[python-uk] Game of Life / TDD ideas

Nicholas H.Tollervey ntoll at ntoll.org
Tue Feb 7 14:41:23 CET 2012

Hash: SHA1

Hey David,

On 07/02/12 11:36, David Read wrote:
> Those of us at last week's London Python Dojo had fun hacking
> together

A shame I missed it :-(

> little animated Game of Life simulators. My team's data model was
> based on a set of the alive cells, rather than the world as an
> array / list of lists, and its a choice I pushed for having
> recently read an extremely relevant blog post:
> http://emilybache.blogspot.com/2011/12/global-day-of-code-retreat.html
> I mentioned it to some of the people in the pub afterwards and
> wondered if the rest of you would be interested.
> Emily r 
> <http://emilybache.blogspot.com/2011/12/global-day-of-code-retreat.html>uns
Python Dojos in Gothenburg and provides "clean code" training for
> companies, so practises doing problems like Game of Life time
> after time. She aims for clarity / pythonic-ness and practising
> different coding methods to get high quality.
> I was particularly interested to watch her screen cast
> https://s3.amazonaws.com/ryanbigg_screencasts/Game+of+Life+-+Full.mov
> where she goes through her practised version of Game of Life
> whilst demonstrating several of the latest ideas in the TDD world.
> It's quite different to most people's ways of thinking / coding,
> and perhaps won't be to everyone's tastes, but it's definitely food
> for thought!

It's definitely an interesting read. I especially liked the Norvig quote:

"you can test all you want and if you don’t know how to approach the
problem, you’re not going to get a solution"

Which chimes with Rich Hickey's (creator of Clojure) "Hammock Driven
Development" (see:
http://blip.tv/clojure/hammock-driven-development-4475586 - definitely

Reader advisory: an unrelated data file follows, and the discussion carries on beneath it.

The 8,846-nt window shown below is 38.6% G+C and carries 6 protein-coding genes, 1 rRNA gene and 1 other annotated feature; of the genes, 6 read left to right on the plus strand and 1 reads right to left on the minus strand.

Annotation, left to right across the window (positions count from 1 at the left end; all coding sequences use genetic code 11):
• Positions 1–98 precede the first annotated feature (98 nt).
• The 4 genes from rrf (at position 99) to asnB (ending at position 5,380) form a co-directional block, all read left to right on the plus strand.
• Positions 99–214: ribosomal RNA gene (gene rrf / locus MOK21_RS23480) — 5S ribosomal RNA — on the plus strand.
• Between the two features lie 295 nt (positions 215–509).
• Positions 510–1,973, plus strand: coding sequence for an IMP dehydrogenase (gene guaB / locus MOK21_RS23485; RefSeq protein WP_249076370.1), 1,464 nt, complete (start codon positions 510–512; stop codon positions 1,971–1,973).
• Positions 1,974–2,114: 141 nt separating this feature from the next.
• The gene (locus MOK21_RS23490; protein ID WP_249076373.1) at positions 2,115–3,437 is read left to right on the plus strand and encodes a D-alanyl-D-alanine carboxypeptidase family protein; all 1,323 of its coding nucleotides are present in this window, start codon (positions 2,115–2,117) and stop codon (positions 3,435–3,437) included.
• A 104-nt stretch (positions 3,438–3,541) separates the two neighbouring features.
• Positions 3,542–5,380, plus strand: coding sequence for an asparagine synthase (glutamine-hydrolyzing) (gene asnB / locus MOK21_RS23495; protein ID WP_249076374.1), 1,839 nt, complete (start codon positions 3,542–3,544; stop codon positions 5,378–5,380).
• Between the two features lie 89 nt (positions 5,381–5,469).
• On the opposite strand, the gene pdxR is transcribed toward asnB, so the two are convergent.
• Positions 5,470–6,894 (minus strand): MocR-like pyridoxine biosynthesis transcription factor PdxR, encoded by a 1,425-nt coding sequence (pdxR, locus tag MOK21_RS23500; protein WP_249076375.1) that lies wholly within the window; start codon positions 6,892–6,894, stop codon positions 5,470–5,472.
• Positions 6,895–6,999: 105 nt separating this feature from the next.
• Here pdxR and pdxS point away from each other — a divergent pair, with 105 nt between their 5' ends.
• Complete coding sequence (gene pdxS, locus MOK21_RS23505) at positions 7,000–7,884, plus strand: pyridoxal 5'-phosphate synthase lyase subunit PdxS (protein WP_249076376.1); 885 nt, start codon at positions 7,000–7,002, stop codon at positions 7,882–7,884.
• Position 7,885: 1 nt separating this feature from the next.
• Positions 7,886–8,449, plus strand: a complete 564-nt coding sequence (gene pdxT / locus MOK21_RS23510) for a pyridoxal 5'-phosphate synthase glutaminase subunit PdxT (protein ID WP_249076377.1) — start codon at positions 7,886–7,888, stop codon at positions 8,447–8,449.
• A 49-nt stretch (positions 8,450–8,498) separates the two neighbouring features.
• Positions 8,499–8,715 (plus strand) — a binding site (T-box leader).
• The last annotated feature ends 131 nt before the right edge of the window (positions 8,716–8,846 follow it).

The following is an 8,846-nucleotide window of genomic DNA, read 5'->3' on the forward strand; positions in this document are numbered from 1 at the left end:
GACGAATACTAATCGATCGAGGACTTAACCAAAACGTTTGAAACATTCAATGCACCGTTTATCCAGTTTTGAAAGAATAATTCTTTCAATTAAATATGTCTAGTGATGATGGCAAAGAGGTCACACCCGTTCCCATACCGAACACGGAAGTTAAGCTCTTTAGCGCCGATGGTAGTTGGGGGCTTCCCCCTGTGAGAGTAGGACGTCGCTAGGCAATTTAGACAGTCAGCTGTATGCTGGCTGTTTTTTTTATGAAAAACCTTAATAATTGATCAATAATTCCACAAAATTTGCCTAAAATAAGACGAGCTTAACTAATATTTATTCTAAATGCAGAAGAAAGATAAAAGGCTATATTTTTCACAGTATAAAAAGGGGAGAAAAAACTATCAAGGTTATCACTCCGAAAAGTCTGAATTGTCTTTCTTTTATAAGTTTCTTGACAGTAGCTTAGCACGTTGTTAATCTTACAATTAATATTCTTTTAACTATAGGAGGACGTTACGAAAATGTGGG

worth a watch all the way through). I.e without thought, wisdom,
exploration or time to reflect on a problem it doesn't matter what *DD
you're practising you're not going to get good results. He also warns
against what he terms "guard-rail" development in
http://www.infoq.com/presentations/Simple-Made-Easy (around the
14-18min mark) and again emphasises simplicity and understanding
trumps methodology.

Given the high-energy coding that happens at the dojo I'm currently
trying to think of a way to preserve the enthusiasm whilst allowing
participants a chance to reflect on the problem without jumping in to
create an unholy mess of spaghetti code. As you may know, I feel very
uncomfortable promoting "one true way" to do development since I think
it's essential that people discover what works best for them after
reflection and exploration of lots of different solutions rather than
forming habits due to a "that's just how it should be done" mentality.

In any case I was going to suggest a 15minute design-time followed by
a "stand up and explain" session of each group having 1 minute to
explain what they're going to code (erm, sort of lightning-lightning
talks). Of course groups could copy / learn from other's designs.
Let's see what happens next time. :-)

Thanks Dave for leading me to the blog post. Definitely food for thought!


> Dave
> _______________________________________________ python-uk mailing
> list python-uk at python.org 
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